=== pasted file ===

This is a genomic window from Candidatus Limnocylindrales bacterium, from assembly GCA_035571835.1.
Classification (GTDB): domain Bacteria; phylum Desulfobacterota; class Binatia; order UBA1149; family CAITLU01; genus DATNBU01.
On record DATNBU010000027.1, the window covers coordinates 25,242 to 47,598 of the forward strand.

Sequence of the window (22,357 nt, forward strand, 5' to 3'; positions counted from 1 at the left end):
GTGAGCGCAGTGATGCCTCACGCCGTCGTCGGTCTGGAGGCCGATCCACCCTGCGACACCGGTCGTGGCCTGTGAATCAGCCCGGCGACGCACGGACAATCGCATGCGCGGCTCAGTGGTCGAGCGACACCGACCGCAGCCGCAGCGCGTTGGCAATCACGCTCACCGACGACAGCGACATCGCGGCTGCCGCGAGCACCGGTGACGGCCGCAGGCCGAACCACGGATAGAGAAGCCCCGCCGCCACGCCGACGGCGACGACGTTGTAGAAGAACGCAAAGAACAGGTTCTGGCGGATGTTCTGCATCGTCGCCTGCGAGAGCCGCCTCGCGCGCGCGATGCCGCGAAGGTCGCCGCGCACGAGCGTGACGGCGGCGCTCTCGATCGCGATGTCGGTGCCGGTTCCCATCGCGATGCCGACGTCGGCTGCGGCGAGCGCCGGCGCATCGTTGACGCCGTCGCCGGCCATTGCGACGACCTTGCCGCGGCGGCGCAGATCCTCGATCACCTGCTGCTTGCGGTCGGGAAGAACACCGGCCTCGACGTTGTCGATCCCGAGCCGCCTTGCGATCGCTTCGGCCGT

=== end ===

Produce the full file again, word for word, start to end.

This is a genomic window from Candidatus Limnocylindrales bacterium, from assembly GCA_035571835.1.
Classification (GTDB): domain Bacteria; phylum Desulfobacterota; class Binatia; order UBA1149; family CAITLU01; genus DATNBU01.
On record DATNBU010000027.1, the window covers coordinates 25,242 to 47,598 of the forward strand.

Sequence of the window (22,357 nt, forward strand, 5' to 3'; positions counted from 1 at the left end):
GTGAGCGCAGTGATGCCTCACGCCGTCGTCGGTCTGGAGGCCGATCCACCCTGCGACACCGGTCGTGGCCTGTGAATCAGCCCGGCGACGCACGGACAATCGCATGCGCGGCTCAGTGGTCGAGCGACACCGACCGCAGCCGCAGCGCGTTGGCAATCACGCTCACCGACGACAGCGACATCGCGGCTGCCGCGAGCACCGGTGACGGCCGCAGGCCGAACCACGGATAGAGAAGCCCCGCCGCCACGCCGACGGCGACGACGTTGTAGAAGAACGCAAAGAACAGGTTCTGGCGGATGTTCTGCATCGTCGCCTGCGAGAGCCGCCTCGCGCGCGCGATGCCGCGAAGGTCGCCGCGCACGAGCGTGACGGCGGCGCTCTCGATCGCGATGTCGGTGCCGGTTCCCATCGCGATGCCGACGTCGGCTGCGGCGAGCGCCGGCGCATCGTTGACGCCGTCGCCGGCCATTGCGACGACCTTGCCGCGGCGGCGCAGATCCTCGATCACCTGCTGCTTGCGGTCGGGAAGAACACCGGCCTCGACGTTGTCGATCCCGAGCCGCCTTGCGATCGCTTCGGCCGT